From Kingdom to a blank spot on the map. Trials and tribulations of a country that stands proud today. Includes a visit to the KGB museum.
Nowadays Lithuania – a small country near the Baltic sea, but in historical maps you can find it as either the biggest country in Europe, or a country that does not exist at all. What set of circumstances and historical twists led Lithuania to today’s state?
||Pick up from Your hotel|
|WEAR||Comfortable walking shoes are recommended.
Tour operates in all weather conditions, please dress appropriately
|PRICE||€ 25-90 per person per person (depends on number of travelers)- use “Book the tour” form (on the right) and find exact price for your tour by selecting number of travelers
If you’re traveling in a group of more than 8 people – contact us for a special rate
- Mindaugas memorial
- Gediminas Castle
- Gediminas street
- The Parliament
- Barricade Expo
- KGB Museum
Let’s start from the earliest of times, when Lithuanian Dukes created a powerful empire of the Grand Duchy of Lithuania. Lithuania was the last country to be ‘baptised’ in Europe, it might have never happened but was necessary for the king to get crowned (134 years have passed since the coronation of Mindaugas to baptism of Lithuania). Afterwards, a long-term union (408 years) with the Kingdom of Poland ensued, definitely leaving significant traces in our history visible today. Then there was a complex period of Imperial Russia occupation, when Lithuania disappeared from the World map for 123 years, but that period is marked by birth of national movement, that laid the foundation for the first Lithuanian Republic, that lasted nearly 20 years between the two World Wars. And at last – crucial XX century, when those that governed Lithuania, changed 6 times, finally resulting in an independent Lithuania (second Republic) we all love today.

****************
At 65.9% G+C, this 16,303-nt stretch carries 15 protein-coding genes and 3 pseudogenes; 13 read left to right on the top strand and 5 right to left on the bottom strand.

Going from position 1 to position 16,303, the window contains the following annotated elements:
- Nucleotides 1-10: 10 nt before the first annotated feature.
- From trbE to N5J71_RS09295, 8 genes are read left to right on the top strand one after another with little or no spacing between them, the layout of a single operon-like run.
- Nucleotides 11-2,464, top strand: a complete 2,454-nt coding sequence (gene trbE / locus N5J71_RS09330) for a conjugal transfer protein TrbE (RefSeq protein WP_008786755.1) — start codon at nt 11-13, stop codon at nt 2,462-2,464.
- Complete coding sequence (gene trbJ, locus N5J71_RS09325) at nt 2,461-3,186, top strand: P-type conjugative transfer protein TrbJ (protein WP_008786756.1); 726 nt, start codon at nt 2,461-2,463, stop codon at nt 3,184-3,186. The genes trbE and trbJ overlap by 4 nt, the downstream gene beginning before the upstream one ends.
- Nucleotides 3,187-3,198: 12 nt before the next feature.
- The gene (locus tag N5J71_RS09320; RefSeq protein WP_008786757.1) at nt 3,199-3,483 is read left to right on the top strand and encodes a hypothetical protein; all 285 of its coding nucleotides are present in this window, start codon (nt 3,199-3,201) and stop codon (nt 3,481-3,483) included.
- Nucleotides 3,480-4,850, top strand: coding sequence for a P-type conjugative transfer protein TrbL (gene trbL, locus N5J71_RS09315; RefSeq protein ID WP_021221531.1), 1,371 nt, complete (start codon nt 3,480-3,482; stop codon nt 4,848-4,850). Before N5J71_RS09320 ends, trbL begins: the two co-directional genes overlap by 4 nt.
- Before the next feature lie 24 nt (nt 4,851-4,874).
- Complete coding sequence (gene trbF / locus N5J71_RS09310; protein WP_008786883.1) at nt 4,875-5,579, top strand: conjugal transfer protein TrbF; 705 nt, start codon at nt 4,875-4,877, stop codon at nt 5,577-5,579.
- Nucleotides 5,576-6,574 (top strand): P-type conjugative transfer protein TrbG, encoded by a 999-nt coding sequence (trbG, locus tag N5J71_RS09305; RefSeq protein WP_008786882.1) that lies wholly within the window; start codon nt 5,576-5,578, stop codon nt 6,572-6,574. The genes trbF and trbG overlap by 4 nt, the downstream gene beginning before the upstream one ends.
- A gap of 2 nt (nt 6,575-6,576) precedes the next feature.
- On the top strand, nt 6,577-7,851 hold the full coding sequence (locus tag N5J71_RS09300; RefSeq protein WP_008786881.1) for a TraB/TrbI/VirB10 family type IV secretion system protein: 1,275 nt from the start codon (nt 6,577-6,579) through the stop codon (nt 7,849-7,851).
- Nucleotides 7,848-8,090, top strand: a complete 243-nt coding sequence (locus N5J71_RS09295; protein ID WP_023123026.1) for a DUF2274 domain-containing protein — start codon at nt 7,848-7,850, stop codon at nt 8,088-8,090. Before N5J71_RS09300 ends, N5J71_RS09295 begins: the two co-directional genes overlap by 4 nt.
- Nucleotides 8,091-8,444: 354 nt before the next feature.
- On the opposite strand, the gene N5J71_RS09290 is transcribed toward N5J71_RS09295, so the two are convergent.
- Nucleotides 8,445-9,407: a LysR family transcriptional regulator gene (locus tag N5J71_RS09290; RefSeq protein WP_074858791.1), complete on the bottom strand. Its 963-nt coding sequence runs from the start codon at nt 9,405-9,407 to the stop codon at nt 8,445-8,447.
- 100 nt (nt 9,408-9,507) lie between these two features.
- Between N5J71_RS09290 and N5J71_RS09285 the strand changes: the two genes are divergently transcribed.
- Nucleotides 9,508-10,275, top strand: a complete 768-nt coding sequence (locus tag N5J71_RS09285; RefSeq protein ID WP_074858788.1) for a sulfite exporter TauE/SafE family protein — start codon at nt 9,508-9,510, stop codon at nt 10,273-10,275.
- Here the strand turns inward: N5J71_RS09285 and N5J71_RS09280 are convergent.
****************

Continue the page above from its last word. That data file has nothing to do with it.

If you want to have a closer look at this long way to freedom, join us on this tour, that starts at the heart of Vilnius – monument for Grand Duke Gediminas in the Cathedral Square and finishes at the Genocide (KGB) museum. On our way we will follow the signs of every period that influenced present day Vilnius and Lithuania.
During this walking tour we will try to find an answer to the tricky question: how Lithuania and Lithuanians managed to survive so many drastic and often catastrophic changes and come out on the other end as a country, still influenced by the former 50 year soviet occupation, tries to blend into the economic and cultural space of Europe Union.
Though description may sound very serious and even formidable, this tour won’t be a lesson in history alone – there’s plenty of irony and funny stories that shall accompany you on this tour.